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Can You See the Great Wall of China from Space?

The Great Wall of China features prominently in Western popular imagination. Most of us have grown up with the idea that this ancient wall is so large that it is the only human-made structure that can be seen on the moon, and with the naked eye. So pervasive is this idea that it appeared in the 1932 edition of Robert Ripley’s “Ripley’s Believe It or Not!” Neil Armstrong says he is frequently asked if he saw the Great Wall of China. Did Armstrong see it? If not, where did the idea originate?

Restored Great Wall Tower at Mutianyu, near Beijing, China
A watchtower on the Great Wall of China.

The English antiquarian William Stukeley is quoted in a letter he wrote in 1754 and published in his “The Family Memoirs of the Rev. William Stukeley” (1887), as saying:

This mighty wall [he was referring to Hadrian’s Wall] of four score miles in length is only exceeded by the Chinese Wall, which makes a considerable figure upon the terrestrial globe, and may be discerned at the Moon.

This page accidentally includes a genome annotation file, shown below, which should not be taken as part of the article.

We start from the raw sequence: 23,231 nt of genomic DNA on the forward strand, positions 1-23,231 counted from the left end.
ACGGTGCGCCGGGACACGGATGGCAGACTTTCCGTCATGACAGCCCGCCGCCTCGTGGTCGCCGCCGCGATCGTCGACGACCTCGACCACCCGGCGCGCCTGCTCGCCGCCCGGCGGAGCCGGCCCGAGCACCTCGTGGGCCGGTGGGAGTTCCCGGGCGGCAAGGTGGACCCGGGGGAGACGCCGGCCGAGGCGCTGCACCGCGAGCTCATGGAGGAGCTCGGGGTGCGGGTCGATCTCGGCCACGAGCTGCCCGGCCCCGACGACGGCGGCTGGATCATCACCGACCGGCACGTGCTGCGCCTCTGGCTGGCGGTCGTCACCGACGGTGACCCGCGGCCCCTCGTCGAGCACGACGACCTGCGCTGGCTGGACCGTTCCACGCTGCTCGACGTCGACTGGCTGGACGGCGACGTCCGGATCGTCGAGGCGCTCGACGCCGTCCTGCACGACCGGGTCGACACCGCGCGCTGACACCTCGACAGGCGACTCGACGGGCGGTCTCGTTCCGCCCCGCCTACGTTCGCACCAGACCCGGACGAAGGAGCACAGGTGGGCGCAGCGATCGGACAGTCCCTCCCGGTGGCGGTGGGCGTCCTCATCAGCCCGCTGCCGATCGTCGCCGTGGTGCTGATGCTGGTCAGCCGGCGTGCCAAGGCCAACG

Stukeley’s comment is the earliest known written record of the myth. A myth that has been around long before humans set foot on the moon. And a myth that has been debunked by many, including those who have in fact set foot on the moon.

The myth aside, it still is an impressive structure. I am always taken by photographs that show the wall snaking across the landscape along the crests of mountains, for miles and miles. And here is another myth, the wall is not one single wall, but a number of different walls that have been built at different times, and joined together. The oldest wall was created in the third century BC out of compacted earth – remains of which are still standing today albeit somewhat weather beaten. That wall we are more familiar with is much more recent having been built in the Ming Dynasty as a result of new threats from the Mongols from the north. After its final phase of construction the wall was 20,000 kilometres long.

Great wall under sunshine during sunset
A watchtower on the Great Wall of China.

Guided Tours & Activities for the Great Wall of China

Archaeology Travel Writer

Thomas Dowson

With a professional background in archaeology and a passion for travel, I founded Archaeology Travel to help more people explore our world’s fascinating pasts. Born in Zambia, I trained as an archaeologist at the University of the Witwatersrand (South Africa) and taught archaeology at the universities of Southampton and Manchester (England). Read More

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